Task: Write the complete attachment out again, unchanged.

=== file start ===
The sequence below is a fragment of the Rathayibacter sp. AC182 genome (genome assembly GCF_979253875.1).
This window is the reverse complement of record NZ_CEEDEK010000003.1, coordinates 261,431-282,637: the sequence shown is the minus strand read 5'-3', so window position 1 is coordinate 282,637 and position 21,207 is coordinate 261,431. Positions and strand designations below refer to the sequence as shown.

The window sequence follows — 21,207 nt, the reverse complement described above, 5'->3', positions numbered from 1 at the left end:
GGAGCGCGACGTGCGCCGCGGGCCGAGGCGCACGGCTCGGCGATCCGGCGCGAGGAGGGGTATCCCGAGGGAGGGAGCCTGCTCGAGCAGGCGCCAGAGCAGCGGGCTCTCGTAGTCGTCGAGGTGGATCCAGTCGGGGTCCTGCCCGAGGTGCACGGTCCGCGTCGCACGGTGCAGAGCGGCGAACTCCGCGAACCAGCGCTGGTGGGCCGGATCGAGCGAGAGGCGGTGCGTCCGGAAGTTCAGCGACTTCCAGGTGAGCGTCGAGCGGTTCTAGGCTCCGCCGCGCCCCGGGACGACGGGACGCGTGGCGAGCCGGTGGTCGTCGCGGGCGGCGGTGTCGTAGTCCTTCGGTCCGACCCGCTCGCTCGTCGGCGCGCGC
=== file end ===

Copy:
The sequence below is a fragment of the Rathayibacter sp. AC182 genome (genome assembly GCF_979253875.1).
This window is the reverse complement of record NZ_CEEDEK010000003.1, coordinates 261,431-282,637: the sequence shown is the minus strand read 5'-3', so window position 1 is coordinate 282,637 and position 21,207 is coordinate 261,431. Positions and strand designations below refer to the sequence as shown.

The window sequence follows — 21,207 nt, the reverse complement described above, 5'->3', positions numbered from 1 at the left end:
GGAGCGCGACGTGCGCCGCGGGCCGAGGCGCACGGCTCGGCGATCCGGCGCGAGGAGGGGTATCCCGAGGGAGGGAGCCTGCTCGAGCAGGCGCCAGAGCAGCGGGCTCTCGTAGTCGTCGAGGTGGATCCAGTCGGGGTCCTGCCCGAGGTGCACGGTCCGCGTCGCACGGTGCAGAGCGGCGAACTCCGCGAACCAGCGCTGGTGGGCCGGATCGAGCGAGAGGCGGTGCGTCCGGAAGTTCAGCGACTTCCAGGTGAGCGTCGAGCGGTTCTAGGCTCCGCCGCGCCCCGGGACGACGGGACGCGTGGCGAGCCGGTGGTCGTCGCGGGCGGCGGTGTCGTAGTCCTTCGGTCCGACCCGCTCGCTCGTCGGCGCGCGC